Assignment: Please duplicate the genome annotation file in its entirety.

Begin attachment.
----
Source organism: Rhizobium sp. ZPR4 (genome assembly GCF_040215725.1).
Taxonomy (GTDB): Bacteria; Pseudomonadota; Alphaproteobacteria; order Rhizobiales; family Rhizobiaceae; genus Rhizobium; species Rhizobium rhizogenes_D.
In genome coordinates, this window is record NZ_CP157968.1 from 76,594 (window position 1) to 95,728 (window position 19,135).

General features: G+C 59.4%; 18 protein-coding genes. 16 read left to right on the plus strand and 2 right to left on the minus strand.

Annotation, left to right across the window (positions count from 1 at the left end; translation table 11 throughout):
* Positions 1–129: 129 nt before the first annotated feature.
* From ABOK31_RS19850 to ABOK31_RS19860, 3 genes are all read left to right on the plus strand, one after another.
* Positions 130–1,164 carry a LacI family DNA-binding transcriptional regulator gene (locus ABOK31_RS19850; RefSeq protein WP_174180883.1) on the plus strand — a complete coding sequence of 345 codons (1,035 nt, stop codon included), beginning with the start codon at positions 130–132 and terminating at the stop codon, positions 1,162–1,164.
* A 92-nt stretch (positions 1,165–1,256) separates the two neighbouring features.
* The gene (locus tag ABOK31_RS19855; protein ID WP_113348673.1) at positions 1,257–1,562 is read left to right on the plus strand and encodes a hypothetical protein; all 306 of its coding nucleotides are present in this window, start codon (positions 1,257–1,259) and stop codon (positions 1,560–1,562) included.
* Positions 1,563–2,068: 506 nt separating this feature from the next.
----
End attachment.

Source organism: Rhizobium sp. ZPR4 (genome assembly GCF_040215725.1).
Taxonomy (GTDB): Bacteria; Pseudomonadota; Alphaproteobacteria; order Rhizobiales; family Rhizobiaceae; genus Rhizobium; species Rhizobium rhizogenes_D.
In genome coordinates, this window is record NZ_CP157968.1 from 76,594 (window position 1) to 95,728 (window position 19,135).

General features: G+C 59.4%; 18 protein-coding genes. 16 read left to right on the plus strand and 2 right to left on the minus strand.

Annotation, left to right across the window (positions count from 1 at the left end; translation table 11 throughout):
* Positions 1–129: 129 nt before the first annotated feature.
* From ABOK31_RS19850 to ABOK31_RS19860, 3 genes are all read left to right on the plus strand, one after another.
* Positions 130–1,164 carry a LacI family DNA-binding transcriptional regulator gene (locus ABOK31_RS19850; RefSeq protein WP_174180883.1) on the plus strand — a complete coding sequence of 345 codons (1,035 nt, stop codon included), beginning with the start codon at positions 130–132 and terminating at the stop codon, positions 1,162–1,164.
* A 92-nt stretch (positions 1,165–1,256) separates the two neighbouring features.
* The gene (locus tag ABOK31_RS19855; protein ID WP_113348673.1) at positions 1,257–1,562 is read left to right on the plus strand and encodes a hypothetical protein; all 306 of its coding nucleotides are present in this window, start codon (positions 1,257–1,259) and stop codon (positions 1,560–1,562) included.
* Positions 1,563–2,068: 506 nt separating this feature from the next.